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Brash demonstrates his ignorance again

17 May 2004

Brash demonstrates his ignorance again

National leader Don Brash’s ill-informed latest attack on Maori tertiary students confirms he has no idea what he is talking about and has instead resorted to making up stories, Associate Education (Tertiary Education) Minister Steve Maharey said today.

The comments come in response to a speech by Dr Brash to National party members over the weekend where he claimed Maori were failing in the tertiary education system and implied Maori were predominantly enroled in community education programmes.

Steve Maharey said the Labour-led government had invested heavily in education as a pathway out of disadvantage and had extensively consulted Maori, business and other stakeholders about the skills all New Zealanders need to suceed in the 21st century.

“Official statistics tell exactly the opposite picture to the one painted by Dr Brash. He has again demonstrated he does not understand the issues and has still announced no policy in this area.

“Maori enrolment in tertiary education is one of the great success stories of this government. According to Ministry of Education tertiary education statistics, Maori participation in tertiary education almost doubled from 1999 to 2003 (from 32,825 to 62,574 students).

“These statistics do not include enrolments in community education, despite Dr Brash’s attempt to insinuate this is the primary cause of growth. The bulk of Maori tertiary enrolments are at wananga – two of which are small specialist institutions, but the majority are at Te Wananga o Aotearoa which is providing a staircase into higher learning for tens of thousands of Maori who have never participated in tertiary education before. As at 31 July 2003, 23,468 Maori students were enrolled at this wananga, almost six times the number of Maori students enrolled with the next largest provider.

“Te Wananga o Aotearoa did not run community education courses in 2002 – and had only 110 community education enrolments in 2003. This despite Dr Brash insinuating these are overwhelming the course Maori are enrolling in.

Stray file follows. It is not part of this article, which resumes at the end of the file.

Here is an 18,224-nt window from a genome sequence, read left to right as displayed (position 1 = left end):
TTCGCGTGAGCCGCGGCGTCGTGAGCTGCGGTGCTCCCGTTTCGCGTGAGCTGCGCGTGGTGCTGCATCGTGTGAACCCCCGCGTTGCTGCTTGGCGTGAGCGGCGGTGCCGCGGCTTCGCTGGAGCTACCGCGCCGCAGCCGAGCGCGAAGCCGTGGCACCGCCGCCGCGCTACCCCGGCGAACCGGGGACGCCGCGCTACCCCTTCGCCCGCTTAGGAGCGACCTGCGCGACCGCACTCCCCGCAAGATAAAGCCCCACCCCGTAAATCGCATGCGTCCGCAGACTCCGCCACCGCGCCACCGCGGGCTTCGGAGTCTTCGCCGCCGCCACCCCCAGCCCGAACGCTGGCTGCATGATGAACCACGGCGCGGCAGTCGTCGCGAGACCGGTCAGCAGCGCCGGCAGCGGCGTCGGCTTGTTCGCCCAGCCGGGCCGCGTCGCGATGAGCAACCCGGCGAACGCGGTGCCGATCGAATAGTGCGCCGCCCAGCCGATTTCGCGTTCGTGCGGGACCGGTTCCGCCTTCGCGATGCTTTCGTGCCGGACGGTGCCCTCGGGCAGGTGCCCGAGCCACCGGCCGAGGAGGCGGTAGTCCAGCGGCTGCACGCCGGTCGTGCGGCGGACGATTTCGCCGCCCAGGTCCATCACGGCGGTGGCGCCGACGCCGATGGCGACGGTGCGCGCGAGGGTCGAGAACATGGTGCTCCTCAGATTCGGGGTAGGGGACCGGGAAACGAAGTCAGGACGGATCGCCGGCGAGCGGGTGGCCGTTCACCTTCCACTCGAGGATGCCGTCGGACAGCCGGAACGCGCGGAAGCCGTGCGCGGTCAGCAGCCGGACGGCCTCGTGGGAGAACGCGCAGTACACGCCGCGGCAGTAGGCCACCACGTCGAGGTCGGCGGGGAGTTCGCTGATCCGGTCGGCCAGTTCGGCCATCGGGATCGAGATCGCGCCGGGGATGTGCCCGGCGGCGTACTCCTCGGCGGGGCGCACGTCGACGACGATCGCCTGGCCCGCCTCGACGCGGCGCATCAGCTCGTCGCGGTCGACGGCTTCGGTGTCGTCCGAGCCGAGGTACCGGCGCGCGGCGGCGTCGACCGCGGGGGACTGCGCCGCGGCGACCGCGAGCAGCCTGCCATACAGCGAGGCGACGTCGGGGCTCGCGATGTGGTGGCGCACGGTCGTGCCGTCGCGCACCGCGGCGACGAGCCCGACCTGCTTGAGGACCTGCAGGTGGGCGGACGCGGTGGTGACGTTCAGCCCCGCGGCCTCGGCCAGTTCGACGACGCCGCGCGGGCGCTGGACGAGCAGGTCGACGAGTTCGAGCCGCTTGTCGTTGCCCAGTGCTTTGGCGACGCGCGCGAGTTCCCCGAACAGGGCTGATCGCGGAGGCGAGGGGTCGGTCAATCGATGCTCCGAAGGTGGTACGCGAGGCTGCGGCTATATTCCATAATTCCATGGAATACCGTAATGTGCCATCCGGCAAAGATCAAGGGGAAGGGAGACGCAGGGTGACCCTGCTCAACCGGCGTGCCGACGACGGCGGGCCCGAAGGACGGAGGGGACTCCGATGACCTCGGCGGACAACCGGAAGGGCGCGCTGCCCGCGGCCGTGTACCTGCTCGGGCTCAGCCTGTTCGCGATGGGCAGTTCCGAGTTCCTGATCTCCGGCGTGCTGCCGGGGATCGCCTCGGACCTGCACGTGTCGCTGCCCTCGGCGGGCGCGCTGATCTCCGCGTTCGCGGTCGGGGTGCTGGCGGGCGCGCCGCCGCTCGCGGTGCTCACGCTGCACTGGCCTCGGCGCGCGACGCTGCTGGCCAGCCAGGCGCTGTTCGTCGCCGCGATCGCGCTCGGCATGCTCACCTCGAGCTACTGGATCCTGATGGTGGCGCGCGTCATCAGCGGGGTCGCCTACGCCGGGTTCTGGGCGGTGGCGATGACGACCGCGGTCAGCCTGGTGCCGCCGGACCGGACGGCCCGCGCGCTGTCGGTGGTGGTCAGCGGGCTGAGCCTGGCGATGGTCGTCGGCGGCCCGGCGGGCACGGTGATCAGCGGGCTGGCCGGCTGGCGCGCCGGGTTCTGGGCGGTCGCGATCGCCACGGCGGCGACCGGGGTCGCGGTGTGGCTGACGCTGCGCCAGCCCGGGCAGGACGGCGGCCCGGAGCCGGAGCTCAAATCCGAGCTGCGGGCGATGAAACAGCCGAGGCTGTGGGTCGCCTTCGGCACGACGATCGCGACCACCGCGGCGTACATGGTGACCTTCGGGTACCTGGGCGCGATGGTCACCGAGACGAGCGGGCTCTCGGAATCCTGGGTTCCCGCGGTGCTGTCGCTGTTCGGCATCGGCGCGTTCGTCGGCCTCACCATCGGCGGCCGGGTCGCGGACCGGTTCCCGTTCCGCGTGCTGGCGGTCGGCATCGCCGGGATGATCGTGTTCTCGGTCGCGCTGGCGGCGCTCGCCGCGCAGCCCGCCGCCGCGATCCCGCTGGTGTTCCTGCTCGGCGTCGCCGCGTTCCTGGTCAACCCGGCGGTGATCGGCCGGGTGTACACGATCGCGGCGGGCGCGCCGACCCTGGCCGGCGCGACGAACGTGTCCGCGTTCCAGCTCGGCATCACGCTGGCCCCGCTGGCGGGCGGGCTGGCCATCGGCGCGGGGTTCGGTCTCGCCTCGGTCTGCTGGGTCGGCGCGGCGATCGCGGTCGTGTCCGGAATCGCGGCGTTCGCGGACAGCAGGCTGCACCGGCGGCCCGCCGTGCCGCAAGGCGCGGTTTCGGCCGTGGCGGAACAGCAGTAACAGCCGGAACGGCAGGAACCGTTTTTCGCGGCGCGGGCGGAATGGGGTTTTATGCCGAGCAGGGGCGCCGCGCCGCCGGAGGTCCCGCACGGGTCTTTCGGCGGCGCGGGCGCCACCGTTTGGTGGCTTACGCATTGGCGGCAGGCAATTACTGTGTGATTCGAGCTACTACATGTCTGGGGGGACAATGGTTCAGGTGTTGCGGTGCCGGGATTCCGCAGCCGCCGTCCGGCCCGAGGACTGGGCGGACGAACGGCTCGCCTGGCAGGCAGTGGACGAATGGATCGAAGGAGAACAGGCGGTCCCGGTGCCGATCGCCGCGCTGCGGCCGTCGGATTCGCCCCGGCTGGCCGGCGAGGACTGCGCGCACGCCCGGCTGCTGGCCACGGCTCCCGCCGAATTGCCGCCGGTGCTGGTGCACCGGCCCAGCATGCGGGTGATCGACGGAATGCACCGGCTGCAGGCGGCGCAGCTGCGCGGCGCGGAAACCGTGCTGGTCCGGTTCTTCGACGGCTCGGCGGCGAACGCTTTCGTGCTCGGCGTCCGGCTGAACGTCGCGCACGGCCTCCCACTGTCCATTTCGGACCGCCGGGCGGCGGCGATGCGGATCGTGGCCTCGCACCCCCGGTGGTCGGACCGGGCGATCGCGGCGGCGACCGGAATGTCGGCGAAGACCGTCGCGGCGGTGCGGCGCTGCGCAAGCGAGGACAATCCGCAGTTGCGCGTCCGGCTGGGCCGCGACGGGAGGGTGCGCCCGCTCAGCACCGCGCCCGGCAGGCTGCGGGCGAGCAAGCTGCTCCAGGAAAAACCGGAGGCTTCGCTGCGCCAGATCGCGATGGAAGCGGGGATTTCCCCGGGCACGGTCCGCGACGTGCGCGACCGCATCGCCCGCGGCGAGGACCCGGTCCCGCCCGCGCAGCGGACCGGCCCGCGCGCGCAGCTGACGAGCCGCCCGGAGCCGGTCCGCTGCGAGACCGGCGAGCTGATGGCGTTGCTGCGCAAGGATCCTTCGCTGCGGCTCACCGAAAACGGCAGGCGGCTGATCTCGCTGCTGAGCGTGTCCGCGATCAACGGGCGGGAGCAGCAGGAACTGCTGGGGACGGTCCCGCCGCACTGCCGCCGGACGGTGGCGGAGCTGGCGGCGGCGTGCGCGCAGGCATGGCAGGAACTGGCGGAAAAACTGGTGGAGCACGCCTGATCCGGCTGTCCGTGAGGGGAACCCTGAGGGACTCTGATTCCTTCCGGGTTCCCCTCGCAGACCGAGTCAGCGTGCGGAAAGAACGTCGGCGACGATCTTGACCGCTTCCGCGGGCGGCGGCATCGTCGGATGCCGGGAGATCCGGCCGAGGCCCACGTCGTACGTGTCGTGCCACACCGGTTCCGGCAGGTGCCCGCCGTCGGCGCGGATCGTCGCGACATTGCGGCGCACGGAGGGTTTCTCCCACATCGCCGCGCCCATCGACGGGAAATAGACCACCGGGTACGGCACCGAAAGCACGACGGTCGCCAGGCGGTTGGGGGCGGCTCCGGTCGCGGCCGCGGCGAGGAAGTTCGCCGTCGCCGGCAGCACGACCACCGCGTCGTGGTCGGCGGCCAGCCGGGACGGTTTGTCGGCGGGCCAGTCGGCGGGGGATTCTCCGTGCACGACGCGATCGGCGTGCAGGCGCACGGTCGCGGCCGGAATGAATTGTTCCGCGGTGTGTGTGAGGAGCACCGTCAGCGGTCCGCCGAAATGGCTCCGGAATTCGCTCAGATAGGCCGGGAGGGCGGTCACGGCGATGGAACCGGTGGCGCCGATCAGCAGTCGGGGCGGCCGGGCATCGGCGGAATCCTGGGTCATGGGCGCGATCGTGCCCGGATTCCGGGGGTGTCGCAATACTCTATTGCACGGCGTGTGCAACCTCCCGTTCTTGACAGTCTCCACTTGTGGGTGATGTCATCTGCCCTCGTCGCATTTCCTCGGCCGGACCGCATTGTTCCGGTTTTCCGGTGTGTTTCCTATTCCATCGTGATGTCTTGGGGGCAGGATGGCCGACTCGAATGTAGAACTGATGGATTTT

“In fact, enrolments in community education courses by all students (not just Maori students) comprise a small percentage of overall enrolments and have not even been included in the formal tertiary enrolment statistics (cited above).

. . / 2 “Among other tertiary education indicators: Enrolments by Maori in post-graduate courses have increased by 19 per cent since 1999 (from 1,675 students in 1999 to 2,023 students in 2003). The proportion of Maori (22.8 per cent) aged 15 or over enrolled in tertiary education is higher than the proportion of the non-Maori (13.1 per cent) population. Students studying at wananga (Maori-focused public tertiary insitutions) have the highest rate of progression from certificate level courses to higher level courses in the tertiary sector (higher than students studying at universities, polytechnics, colleges of education and all other tertiary education organisations). In 2002 Maori gained almost 20 per cent of all qualifications completed.

“Calls by Dr Brash for a dialogue with ‘moderate Maori’ on education are four years too late. The government has already done this. This culminated last November in guidelines lauched by an independent reference group on what skills Maori need for the knowledge economy and how tertiary institutions can improve their responsiveness to these needs.

“This is ‘more of the same’ from the man who back in February claimed the nation’s universities were lowering their standards to pass Maori doctors, dentists and other professionals. Those comments were also proven to be wrong.

“These lies have to stop and New Zealanders need to be told that the National party is making up stories once again,” Steve Maharey said.

ENDS

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